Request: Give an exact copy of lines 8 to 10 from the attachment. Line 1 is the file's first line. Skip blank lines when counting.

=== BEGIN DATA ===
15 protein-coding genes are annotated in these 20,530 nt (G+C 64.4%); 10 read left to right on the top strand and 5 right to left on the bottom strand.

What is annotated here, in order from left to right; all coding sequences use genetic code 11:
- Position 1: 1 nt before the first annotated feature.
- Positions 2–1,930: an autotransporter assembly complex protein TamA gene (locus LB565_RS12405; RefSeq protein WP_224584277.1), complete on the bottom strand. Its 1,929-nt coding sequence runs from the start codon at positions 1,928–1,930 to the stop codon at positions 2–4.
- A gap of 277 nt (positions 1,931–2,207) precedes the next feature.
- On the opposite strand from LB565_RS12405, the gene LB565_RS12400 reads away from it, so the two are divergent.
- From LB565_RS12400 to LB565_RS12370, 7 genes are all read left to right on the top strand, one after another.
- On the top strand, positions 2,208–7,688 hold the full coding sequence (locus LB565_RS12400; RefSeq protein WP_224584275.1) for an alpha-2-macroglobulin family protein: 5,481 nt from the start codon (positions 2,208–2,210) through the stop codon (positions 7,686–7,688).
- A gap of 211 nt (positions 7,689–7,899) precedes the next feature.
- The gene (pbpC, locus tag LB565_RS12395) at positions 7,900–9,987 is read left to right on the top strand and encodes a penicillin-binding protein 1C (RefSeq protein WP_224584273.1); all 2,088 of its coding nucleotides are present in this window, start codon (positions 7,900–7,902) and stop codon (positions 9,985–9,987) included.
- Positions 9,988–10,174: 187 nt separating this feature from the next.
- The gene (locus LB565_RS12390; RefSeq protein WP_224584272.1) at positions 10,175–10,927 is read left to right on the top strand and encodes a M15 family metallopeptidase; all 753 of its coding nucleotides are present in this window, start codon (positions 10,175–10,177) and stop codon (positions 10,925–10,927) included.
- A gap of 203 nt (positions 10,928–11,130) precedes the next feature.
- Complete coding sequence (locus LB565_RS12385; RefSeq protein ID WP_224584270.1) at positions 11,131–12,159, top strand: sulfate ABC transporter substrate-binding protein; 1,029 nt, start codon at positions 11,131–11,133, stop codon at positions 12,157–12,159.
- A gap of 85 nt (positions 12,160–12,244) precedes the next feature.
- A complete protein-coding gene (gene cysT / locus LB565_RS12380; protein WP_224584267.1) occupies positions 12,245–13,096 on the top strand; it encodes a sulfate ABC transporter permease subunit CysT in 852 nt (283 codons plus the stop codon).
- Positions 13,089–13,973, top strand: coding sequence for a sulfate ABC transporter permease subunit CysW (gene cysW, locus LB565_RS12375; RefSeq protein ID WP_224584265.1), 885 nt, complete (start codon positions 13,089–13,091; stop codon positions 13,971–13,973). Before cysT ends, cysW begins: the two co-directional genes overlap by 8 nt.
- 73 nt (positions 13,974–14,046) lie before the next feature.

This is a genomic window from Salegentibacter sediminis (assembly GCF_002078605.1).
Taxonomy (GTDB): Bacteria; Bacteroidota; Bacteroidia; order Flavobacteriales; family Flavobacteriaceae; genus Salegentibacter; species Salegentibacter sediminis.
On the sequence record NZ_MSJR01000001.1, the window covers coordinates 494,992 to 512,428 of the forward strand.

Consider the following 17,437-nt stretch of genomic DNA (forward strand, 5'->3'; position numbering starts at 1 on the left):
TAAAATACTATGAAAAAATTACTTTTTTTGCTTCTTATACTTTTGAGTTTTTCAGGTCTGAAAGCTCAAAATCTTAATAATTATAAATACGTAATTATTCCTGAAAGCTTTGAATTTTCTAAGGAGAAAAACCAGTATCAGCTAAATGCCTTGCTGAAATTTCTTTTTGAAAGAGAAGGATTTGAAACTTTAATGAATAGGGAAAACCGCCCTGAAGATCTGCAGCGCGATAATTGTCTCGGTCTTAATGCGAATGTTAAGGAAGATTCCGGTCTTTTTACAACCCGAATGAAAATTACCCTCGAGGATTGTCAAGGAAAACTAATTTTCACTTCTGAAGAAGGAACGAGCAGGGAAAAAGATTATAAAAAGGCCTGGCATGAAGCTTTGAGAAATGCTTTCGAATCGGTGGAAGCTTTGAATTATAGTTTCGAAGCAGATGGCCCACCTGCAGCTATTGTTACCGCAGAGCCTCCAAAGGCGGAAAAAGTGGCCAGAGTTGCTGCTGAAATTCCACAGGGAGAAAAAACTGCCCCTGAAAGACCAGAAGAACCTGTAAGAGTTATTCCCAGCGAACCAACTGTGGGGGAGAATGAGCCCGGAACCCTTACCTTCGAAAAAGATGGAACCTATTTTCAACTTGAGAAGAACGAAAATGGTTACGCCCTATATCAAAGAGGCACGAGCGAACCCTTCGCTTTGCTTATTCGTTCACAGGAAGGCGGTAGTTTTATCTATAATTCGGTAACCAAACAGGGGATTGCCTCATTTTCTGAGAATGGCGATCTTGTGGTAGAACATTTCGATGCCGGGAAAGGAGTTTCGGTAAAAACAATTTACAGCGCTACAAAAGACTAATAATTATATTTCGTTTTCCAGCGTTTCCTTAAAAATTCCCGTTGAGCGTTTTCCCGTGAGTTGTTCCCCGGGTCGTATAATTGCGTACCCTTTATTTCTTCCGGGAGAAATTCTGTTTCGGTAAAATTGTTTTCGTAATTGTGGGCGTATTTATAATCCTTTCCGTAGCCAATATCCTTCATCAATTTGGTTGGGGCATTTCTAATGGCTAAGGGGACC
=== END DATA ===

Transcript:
- On the top strand, positions 2,208–7,688 hold the full coding sequence (locus LB565_RS12400; RefSeq protein WP_224584275.1) for an alpha-2-macroglobulin family protein: 5,481 nt from the start codon (positions 2,208–2,210) through the stop codon (positions 7,686–7,688).
- A gap of 211 nt (positions 7,689–7,899) precedes the next feature.
- The gene (pbpC, locus tag LB565_RS12395) at positions 7,900–9,987 is read left to right on the top strand and encodes a penicillin-binding protein 1C (RefSeq protein WP_224584273.1); all 2,088 of its coding nucleotides are present in this window, start codon (positions 7,900–7,902) and stop codon (positions 9,985–9,987) included.